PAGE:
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The Past Is Present: 15 Former Superhero Actors Who Appeared In Reboots

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The Past Is Present: 15 Former Superhero Actors Who Appeared In Reboots

The entertainment market is bursting at the seems with superhero movies and TV shows, the genre has never been bigger. However, before the success of the MCU — which brought about this superhero film/TV renaissance — there were still some pretty successful superhero franchises out there. From the original Superman films to the ’77 Hulk TV series, there are a lot of actors from previous comic book adaptations who have made their way into the reboots of these franchises. DC is definitely the master of these easter egg castings, but Marvel and other franchises have had their fair share of cameo roles.

RELATED: The 1997 Justice League Of America TV Pilot: Where Are They Now?

Some might argue that these cameos are just for nostalgia value, just a way to get lovers of the original to watch the reboot. We would have to disagree, we think it’s a great way to connect a reboot to its roots. In fact, the more the merrier, and it’s surprising that the MCU hasn’t done this as much as DC franchises. Regardless, when a superhero franchise brings back one of the stars of the original movie or TV show, it’s always a nice nod. So, which are some of the coolest callback cameos? CBR’s got 15 of them for you right here!


Adam West, who sadly passed in early 2017, is without a doubt remembered as the most iconic Batman actor of all time. The ’66 Batman TV series was wacky and zany and campy, but it’s remembered fondly by fans both old and young. After Batman, Adam West would go on to do quite a bit of voice work in his later years, usually playing a fictional version of himself or some sort of similar character.

There is one voice role stands amongst the rest, his guest appearance on Batman: The Animated Series. Like many of his voice roles, West played a character similar to himself, Simon Trent, an actor who got typecast after playing “The Grey Ghost” on TV for so long. Trent finds a new lease on life after working with Batman, who reveals the Grey Ghost to be his childhood hero; a fitting tribute to the Batman actor.


Mark Hamill is best known for two roles, Luke Skywalker and The Joker. However, Hamill has also portrayed another clown-like villain from the DC universe, The Trickster. Somewhat of a ripoff of The Joker, the first Trickster, James Jesse, was a Flash villain that first appeared in 1960 and has been played by Mark Hamill in every Television appearance thus far. Hamill first played The Trickster in the 1990’s The Flash TV series and has since reprised the role at every corner.

Hamill voiced The Trickster in Justice League Unlimited, where he portrayed the character as a victim of his own psychosis. Hamill also voices the character on Justice League Action, but his greatest reprisal came a bit earlier on the first season of CW’s The Flash. Hamill reprised the role of The Trickster in the episode “Tricksters” where he teamed up with the second Trickster, Axel Walker.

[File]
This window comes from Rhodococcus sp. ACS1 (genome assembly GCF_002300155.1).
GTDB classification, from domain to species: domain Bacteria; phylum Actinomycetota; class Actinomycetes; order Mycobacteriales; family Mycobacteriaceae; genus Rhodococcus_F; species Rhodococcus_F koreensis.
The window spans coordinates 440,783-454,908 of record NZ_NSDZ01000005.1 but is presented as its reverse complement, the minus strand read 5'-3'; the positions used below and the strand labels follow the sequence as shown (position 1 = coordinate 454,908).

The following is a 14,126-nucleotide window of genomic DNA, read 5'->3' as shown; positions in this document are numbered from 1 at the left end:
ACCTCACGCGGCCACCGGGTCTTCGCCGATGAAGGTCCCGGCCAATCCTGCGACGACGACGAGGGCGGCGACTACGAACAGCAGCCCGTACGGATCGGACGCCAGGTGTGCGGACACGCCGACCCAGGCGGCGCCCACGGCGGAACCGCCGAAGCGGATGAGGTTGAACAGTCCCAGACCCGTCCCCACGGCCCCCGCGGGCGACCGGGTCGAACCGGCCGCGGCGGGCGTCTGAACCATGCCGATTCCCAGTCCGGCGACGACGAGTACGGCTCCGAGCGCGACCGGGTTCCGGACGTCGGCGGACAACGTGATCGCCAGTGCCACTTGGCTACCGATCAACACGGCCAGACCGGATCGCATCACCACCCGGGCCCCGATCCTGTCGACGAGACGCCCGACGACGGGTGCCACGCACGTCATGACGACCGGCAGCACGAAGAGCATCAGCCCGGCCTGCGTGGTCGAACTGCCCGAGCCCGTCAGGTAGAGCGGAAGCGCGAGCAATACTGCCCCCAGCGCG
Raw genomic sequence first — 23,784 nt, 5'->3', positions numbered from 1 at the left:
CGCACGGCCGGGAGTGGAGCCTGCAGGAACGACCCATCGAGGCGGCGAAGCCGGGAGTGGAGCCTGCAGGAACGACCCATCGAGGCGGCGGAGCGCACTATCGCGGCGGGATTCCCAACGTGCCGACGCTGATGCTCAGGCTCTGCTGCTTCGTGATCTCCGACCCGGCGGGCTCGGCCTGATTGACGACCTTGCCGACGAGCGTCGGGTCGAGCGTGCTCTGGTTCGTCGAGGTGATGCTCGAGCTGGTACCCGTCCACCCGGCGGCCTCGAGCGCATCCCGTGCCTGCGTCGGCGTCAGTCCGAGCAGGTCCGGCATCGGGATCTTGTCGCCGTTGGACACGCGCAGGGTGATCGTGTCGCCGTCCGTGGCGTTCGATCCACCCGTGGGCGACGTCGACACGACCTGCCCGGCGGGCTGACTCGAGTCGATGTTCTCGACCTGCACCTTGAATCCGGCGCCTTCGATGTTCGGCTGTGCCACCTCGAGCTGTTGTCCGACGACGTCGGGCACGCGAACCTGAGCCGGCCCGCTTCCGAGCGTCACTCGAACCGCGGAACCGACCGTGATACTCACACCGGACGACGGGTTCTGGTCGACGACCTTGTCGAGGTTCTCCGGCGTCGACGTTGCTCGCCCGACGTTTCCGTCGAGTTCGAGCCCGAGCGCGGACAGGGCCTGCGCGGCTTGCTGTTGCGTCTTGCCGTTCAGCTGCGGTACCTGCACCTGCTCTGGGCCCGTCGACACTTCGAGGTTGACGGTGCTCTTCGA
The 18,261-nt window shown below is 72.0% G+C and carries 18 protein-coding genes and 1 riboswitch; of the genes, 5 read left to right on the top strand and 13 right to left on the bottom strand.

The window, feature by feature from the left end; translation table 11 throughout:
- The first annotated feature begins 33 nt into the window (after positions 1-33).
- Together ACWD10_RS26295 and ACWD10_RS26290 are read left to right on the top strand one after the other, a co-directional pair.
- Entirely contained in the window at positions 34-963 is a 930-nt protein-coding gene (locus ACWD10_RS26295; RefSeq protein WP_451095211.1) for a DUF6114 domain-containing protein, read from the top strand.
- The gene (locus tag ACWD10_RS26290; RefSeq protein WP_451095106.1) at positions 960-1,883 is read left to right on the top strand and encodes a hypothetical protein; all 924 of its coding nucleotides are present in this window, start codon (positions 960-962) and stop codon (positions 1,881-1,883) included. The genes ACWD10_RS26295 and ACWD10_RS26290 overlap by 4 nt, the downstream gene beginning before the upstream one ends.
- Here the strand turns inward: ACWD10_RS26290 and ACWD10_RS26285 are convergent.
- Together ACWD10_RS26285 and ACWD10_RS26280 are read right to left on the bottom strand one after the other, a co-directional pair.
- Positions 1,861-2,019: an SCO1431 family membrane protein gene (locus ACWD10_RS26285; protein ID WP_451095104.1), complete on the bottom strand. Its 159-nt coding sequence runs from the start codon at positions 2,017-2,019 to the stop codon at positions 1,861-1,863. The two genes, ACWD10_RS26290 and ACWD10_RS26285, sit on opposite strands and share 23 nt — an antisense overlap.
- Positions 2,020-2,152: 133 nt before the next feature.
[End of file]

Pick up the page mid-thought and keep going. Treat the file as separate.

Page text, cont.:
Many still consider Christopher Reeve to be the best Superman actor of all time, and we’re inclined to agree. It was an absolute tragedy when the man who the world saw as Superman suffered an accident and could no longer walk. This tragedy was made worse when Reeve fell ill and passed in 2004. However, while Reeve was mainly a medical research activist after his accident, he did have one significant acting role in Smallville.

On Smallville, Reeve Portrayed an original character named Dr. Virgil Swann, a scientist who told Clark of his alien origins. Swann translated a Kryptonian message that told him of Clark’s Kryptonion name and origins, informing him of the destruction of his home planet. Series developers Alfred Gough and Miles Millar had planned to have Reeve on from the start, creating the Dr. Swann character just for him.


In 1990, CBS released a Flash TV series starring John Wesley Shipp as Barry Allen. The series was a display of modern (at the time) special effects and costuming and was nominated for two Emmys. Despite it’s popularity, the show was cancelled after one season, but it wouldn’t be the last time Shipp played a member of the Allen Family. In one of DC’s many “former version” cameos, Shipp was brought on to CW’s The Flash as Barry’s Father, Dr. Henry Allen.

Shipp not only looks like he could be Grant Gustin’s father (a happy coincidence), but he also portrays the character perfectly for the series. Though Henry is killed in season 2, Shipp still guest stars as the Earth-2 version of Henry Allen named Jay Garrick. If that name sounds familiar, it’s because Jay Garrick was the original golden age Flash, another fitting tribute role for the character.


Another actor who is considered the best depiction of a superhero is Lynda Carter, the original Wonder Woman. Carter portrayed the princess off the Amazons from 1975 till 1979, a role that is considered by many to be a perfect and iconic adaption of the character and comics. The talented actress’ depiction of the character inspired many as time went on, including Wonder Woman director, Patty Jenkins.

Though Carter’s touring schedule — she’s also a very talented singer — unfortunately restricted her from having a cameo in Wonder Woman, she has cameoed on another DC show; two in fact. Carter had a brief role on Smallville as Moira Sullivan and currently has a recurring role on Supergirl. Fitting to the strong and powerful woman that Carter is, the actress portrayed U.S. President Olivia Marsdin on three episodes of the show.


At the time of the 1977 CBS series The Incredible Hulk, special effects were nowhere near what they are now. So, instead of making a computer-generated green monster, the Hulk was created by covering a body builder in green body-paint. Sounds a bit old-fashioned, but it got the job done, especially since Lou Ferrigno made an amazing Hulk. Ferrigno played The Hulk for five season and three TV movies of The Incredible Hulk, later reprising the role for various other incarnations of the character.

Before the MCU’s The Incredible Hulk, Ferrigno had a brief cameo as a security guard in 2003’s Hulk. In the MCU reboot, Ferrigno once gain cameoed as a security guard, but this time he also provided part of The Hulk’s voice in the film. Ferrigno continued to voice The Hulk in every MCU appearance thus far, including the upcoming Thor: Ragnarok.


Lois & Clark: The New Adventures of Superman was a bit of a departure from previous incarnations of the character. The show was meant to explore the romantic relationship between Lois Lane and Clark Kent, their screen time equal to Clark’s adventures as Superman. The show also integrated a more lighter-hearted, humorous tone to the depiction of Superman. Starring Dean Cain, the show went on for four successful seasons.